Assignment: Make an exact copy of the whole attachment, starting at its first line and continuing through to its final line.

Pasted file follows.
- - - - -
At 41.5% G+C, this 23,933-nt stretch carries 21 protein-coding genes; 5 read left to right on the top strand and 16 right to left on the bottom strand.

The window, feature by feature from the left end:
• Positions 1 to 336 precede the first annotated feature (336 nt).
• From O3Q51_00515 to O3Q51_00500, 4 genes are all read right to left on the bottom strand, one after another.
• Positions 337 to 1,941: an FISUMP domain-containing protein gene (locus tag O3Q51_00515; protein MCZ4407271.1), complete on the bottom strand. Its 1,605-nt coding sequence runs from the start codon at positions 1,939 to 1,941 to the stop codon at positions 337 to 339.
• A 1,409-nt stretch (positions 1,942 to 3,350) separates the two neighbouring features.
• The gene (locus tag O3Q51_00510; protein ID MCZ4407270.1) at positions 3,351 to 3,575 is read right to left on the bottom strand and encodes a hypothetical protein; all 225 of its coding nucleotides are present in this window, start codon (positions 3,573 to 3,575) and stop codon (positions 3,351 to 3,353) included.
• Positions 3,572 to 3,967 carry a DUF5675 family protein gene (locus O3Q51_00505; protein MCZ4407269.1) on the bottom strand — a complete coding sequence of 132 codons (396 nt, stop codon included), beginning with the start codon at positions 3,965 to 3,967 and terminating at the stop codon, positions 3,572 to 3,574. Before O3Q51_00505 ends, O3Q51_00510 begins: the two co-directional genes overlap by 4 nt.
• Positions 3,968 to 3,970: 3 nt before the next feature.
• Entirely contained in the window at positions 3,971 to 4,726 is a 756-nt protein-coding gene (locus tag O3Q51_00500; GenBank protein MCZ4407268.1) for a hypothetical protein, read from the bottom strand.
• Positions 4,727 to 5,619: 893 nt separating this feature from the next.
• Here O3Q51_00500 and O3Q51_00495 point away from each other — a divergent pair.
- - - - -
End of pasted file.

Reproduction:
At 41.5% G+C, this 23,933-nt stretch carries 21 protein-coding genes; 5 read left to right on the top strand and 16 right to left on the bottom strand.

The window, feature by feature from the left end:
• Positions 1 to 336 precede the first annotated feature (336 nt).
• From O3Q51_00515 to O3Q51_00500, 4 genes are all read right to left on the bottom strand, one after another.
• Positions 337 to 1,941: an FISUMP domain-containing protein gene (locus tag O3Q51_00515; protein MCZ4407271.1), complete on the bottom strand. Its 1,605-nt coding sequence runs from the start codon at positions 1,939 to 1,941 to the stop codon at positions 337 to 339.
• A 1,409-nt stretch (positions 1,942 to 3,350) separates the two neighbouring features.
• The gene (locus tag O3Q51_00510; protein ID MCZ4407270.1) at positions 3,351 to 3,575 is read right to left on the bottom strand and encodes a hypothetical protein; all 225 of its coding nucleotides are present in this window, start codon (positions 3,573 to 3,575) and stop codon (positions 3,351 to 3,353) included.
• Positions 3,572 to 3,967 carry a DUF5675 family protein gene (locus O3Q51_00505; protein MCZ4407269.1) on the bottom strand — a complete coding sequence of 132 codons (396 nt, stop codon included), beginning with the start codon at positions 3,965 to 3,967 and terminating at the stop codon, positions 3,572 to 3,574. Before O3Q51_00505 ends, O3Q51_00510 begins: the two co-directional genes overlap by 4 nt.
• Positions 3,968 to 3,970: 3 nt before the next feature.
• Entirely contained in the window at positions 3,971 to 4,726 is a 756-nt protein-coding gene (locus tag O3Q51_00500; GenBank protein MCZ4407268.1) for a hypothetical protein, read from the bottom strand.
• Positions 4,727 to 5,619: 893 nt separating this feature from the next.
• Here O3Q51_00500 and O3Q51_00495 point away from each other — a divergent pair.